Crew goalkeeper William Hesmer skies to grab a Chivas USA chance on Saturday night at The Home Depot Center.
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Warzycha, Bliss give Crew defense mixed review for 2011

OBETZ, Ohio – The Columbus Crew had a record-setting season defensively at both ends of the spectrum, making a final grade hard to come by.

On one hand was the team mark of 431 consecutive minutes without allowing a goal, encompassing parts of six early-season games – including four straight shutouts (another record).

Then there was the late stretch when the Crew tied the club record by allowing 12 goals in three games – including a 6-2 pasting at Seattle Sounders FC on Aug. 27.

“Those three games can skew the overall grade, but we also had 10 shutouts,” technical director Brian Bliss said. “There’s something there. You don’t get four [shutouts] in a row, you don’t get 10 in 34 games by accident. But you have look at the flip side. Giving up six [goals], four [goals], two [goals in three consecutive games]; that didn’t happen by accident, either.”

Bliss gives the defensive corps and goalkeepers a “C” for the season – an average mark for team that finished 13-13-8 and whose 1.29 goals against average was 10th of 18 teams.

Coach Robert Warzycha did not give a letter grade, preferring not to spotlight the backline or ‘keepers William Hesmer or Andy Gruenebaum.

“Defending is the entire team,” he said. “I can’t single out the defense. It’s the simple things in soccer. If you don’t have pressure on the ball, the defender is going to have more to do. You need pressure to make the job easier for them. It’s not like they are playing by themselves.”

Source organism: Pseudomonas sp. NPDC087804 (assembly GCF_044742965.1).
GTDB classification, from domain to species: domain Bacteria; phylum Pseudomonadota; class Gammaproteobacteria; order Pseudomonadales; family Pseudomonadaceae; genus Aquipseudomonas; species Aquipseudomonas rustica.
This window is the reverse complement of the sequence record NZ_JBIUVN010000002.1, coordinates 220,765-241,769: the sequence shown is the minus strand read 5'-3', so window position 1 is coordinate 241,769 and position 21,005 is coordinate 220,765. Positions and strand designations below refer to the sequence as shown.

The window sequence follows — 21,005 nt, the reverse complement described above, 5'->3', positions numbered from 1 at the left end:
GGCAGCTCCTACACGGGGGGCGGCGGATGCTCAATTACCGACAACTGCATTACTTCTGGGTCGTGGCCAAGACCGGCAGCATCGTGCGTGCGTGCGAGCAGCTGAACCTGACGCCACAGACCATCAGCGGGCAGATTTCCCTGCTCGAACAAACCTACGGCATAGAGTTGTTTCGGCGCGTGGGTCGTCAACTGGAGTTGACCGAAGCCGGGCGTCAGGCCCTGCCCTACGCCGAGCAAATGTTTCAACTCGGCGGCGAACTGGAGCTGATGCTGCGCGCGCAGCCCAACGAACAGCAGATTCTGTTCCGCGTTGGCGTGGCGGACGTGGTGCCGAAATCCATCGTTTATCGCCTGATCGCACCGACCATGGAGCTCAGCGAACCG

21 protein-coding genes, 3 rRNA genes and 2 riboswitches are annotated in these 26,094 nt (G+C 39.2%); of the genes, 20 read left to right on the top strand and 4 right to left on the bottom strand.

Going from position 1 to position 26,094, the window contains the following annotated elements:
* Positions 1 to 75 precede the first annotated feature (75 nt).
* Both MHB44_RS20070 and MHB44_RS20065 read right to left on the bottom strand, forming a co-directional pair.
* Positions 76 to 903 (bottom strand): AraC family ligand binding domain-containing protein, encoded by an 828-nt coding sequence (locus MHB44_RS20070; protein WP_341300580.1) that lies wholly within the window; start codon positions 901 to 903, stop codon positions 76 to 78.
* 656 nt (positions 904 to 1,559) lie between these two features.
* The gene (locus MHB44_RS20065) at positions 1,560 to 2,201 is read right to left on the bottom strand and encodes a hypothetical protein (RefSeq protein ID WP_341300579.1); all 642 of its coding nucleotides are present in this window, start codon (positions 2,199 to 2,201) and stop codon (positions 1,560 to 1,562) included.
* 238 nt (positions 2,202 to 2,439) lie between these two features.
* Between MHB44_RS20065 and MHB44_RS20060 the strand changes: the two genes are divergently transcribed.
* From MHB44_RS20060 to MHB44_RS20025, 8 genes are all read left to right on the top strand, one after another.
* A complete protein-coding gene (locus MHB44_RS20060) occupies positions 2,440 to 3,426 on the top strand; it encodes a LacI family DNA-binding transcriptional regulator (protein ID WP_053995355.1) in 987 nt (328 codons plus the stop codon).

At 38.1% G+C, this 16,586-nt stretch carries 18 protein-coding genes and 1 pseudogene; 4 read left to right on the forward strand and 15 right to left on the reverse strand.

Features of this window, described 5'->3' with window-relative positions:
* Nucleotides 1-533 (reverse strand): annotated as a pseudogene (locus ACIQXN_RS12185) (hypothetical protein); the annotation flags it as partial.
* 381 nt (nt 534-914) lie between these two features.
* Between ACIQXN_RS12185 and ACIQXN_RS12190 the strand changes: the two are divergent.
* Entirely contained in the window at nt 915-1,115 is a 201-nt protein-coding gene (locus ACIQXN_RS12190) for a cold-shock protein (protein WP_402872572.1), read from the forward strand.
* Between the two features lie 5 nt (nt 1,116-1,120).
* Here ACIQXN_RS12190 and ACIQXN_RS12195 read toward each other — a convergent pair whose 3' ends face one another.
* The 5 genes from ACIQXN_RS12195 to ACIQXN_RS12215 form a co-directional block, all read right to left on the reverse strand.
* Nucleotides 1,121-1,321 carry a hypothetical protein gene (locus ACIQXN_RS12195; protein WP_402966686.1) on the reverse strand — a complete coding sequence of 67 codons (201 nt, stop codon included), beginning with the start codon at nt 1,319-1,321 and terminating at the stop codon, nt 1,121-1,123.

The Crew underwent a major overhaul along the back line with Chad Marshall, MLS Defender of the Year in 2008 and '09, the lone returnee.

He found a partner in the central defense when Julius James was signed after being released by D.C. United in February, and Chilean right back Sebastián Miranda proved to be more than suitable as a replacement for Frankie Hejduk.

The big worry was left back, where veteran Gino Padula was let go in anticipation of second-year defender Shaun Francis taking over full time. However, injuries limited Francis to six regular-season games.

Converted midfielder Josh Gardner did well and provided quality services at times, and rookie Rich Balchan also played there.

“If Shaun would have had an injury free year, built on what he did the first year, we would have been OK,” Bliss said. “But because he got the injury and came back and didn’t perform particularly well, Josh was filling a hole. It wasn’t his natural spot. Do you go look for something there? If you do, it’s going to cost you money that otherwise you could shore up on your own.”

Warzycha said he is not looking to replace his longtime ‘keepers, but that all options are on the table:

“If you come across a player that is better than what you have and the money is similar, you may make a move,” he said. “You don’t have to, but you may. I’m not saying that [I'm replacing our 'keepers]. The goalkeepers did a good job this year.”

What is clear is that ending the season with a 2-7-1 mark, including a 1-0 playoff loss at Colorado, mainly because of conceding soft goals has the staff concerned.

“Over the last nine games or so, we were vulnerable for goals, so we have to go over and see what we did,” Warzycha said.

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